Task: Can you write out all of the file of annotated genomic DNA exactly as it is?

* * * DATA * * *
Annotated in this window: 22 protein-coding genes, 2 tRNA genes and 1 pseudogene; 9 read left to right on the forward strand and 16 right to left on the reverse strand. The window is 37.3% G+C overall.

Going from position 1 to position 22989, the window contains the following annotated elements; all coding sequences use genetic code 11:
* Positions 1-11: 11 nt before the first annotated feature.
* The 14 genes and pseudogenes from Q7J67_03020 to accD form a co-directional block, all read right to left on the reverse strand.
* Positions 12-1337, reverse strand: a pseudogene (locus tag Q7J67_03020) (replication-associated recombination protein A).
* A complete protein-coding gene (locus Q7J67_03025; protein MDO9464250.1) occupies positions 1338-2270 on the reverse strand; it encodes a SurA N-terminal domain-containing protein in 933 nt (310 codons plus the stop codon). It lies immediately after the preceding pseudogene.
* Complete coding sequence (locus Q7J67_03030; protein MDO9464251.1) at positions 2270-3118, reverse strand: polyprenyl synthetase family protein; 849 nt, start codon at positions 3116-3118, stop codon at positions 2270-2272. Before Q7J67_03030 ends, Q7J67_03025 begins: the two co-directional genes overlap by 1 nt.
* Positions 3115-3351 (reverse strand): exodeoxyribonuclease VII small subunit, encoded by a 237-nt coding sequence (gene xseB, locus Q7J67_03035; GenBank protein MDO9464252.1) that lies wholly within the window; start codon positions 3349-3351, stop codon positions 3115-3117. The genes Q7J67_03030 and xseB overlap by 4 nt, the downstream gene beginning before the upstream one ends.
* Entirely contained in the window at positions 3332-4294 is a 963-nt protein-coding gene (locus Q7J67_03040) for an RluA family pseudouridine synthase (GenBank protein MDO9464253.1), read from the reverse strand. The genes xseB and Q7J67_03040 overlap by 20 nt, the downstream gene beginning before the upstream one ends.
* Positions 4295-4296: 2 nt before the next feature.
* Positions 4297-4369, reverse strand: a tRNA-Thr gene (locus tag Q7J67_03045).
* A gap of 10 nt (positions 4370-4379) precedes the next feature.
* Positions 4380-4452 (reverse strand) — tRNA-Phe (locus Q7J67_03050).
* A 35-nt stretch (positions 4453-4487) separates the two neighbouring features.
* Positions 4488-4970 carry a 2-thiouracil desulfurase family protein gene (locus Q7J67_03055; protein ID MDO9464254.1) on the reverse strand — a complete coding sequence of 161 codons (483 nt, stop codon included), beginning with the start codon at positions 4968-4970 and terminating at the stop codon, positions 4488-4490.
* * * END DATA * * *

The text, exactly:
Annotated in this window: 22 protein-coding genes, 2 tRNA genes and 1 pseudogene; 9 read left to right on the forward strand and 16 right to left on the reverse strand. The window is 37.3% G+C overall.

Going from position 1 to position 22989, the window contains the following annotated elements; all coding sequences use genetic code 11:
* Positions 1-11: 11 nt before the first annotated feature.
* The 14 genes and pseudogenes from Q7J67_03020 to accD form a co-directional block, all read right to left on the reverse strand.
* Positions 12-1337, reverse strand: a pseudogene (locus tag Q7J67_03020) (replication-associated recombination protein A).
* A complete protein-coding gene (locus Q7J67_03025; protein MDO9464250.1) occupies positions 1338-2270 on the reverse strand; it encodes a SurA N-terminal domain-containing protein in 933 nt (310 codons plus the stop codon). It lies immediately after the preceding pseudogene.
* Complete coding sequence (locus Q7J67_03030; protein MDO9464251.1) at positions 2270-3118, reverse strand: polyprenyl synthetase family protein; 849 nt, start codon at positions 3116-3118, stop codon at positions 2270-2272. Before Q7J67_03030 ends, Q7J67_03025 begins: the two co-directional genes overlap by 1 nt.
* Positions 3115-3351 (reverse strand): exodeoxyribonuclease VII small subunit, encoded by a 237-nt coding sequence (gene xseB, locus Q7J67_03035; GenBank protein MDO9464252.1) that lies wholly within the window; start codon positions 3349-3351, stop codon positions 3115-3117. The genes Q7J67_03030 and xseB overlap by 4 nt, the downstream gene beginning before the upstream one ends.
* Entirely contained in the window at positions 3332-4294 is a 963-nt protein-coding gene (locus Q7J67_03040) for an RluA family pseudouridine synthase (GenBank protein MDO9464253.1), read from the reverse strand. The genes xseB and Q7J67_03040 overlap by 20 nt, the downstream gene beginning before the upstream one ends.
* Positions 4295-4296: 2 nt before the next feature.
* Positions 4297-4369, reverse strand: a tRNA-Thr gene (locus tag Q7J67_03045).
* A gap of 10 nt (positions 4370-4379) precedes the next feature.
* Positions 4380-4452 (reverse strand) — tRNA-Phe (locus Q7J67_03050).
* A 35-nt stretch (positions 4453-4487) separates the two neighbouring features.
* Positions 4488-4970 carry a 2-thiouracil desulfurase family protein gene (locus Q7J67_03055; protein ID MDO9464254.1) on the reverse strand — a complete coding sequence of 161 codons (483 nt, stop codon included), beginning with the start codon at positions 4968-4970 and terminating at the stop codon, positions 4488-4490.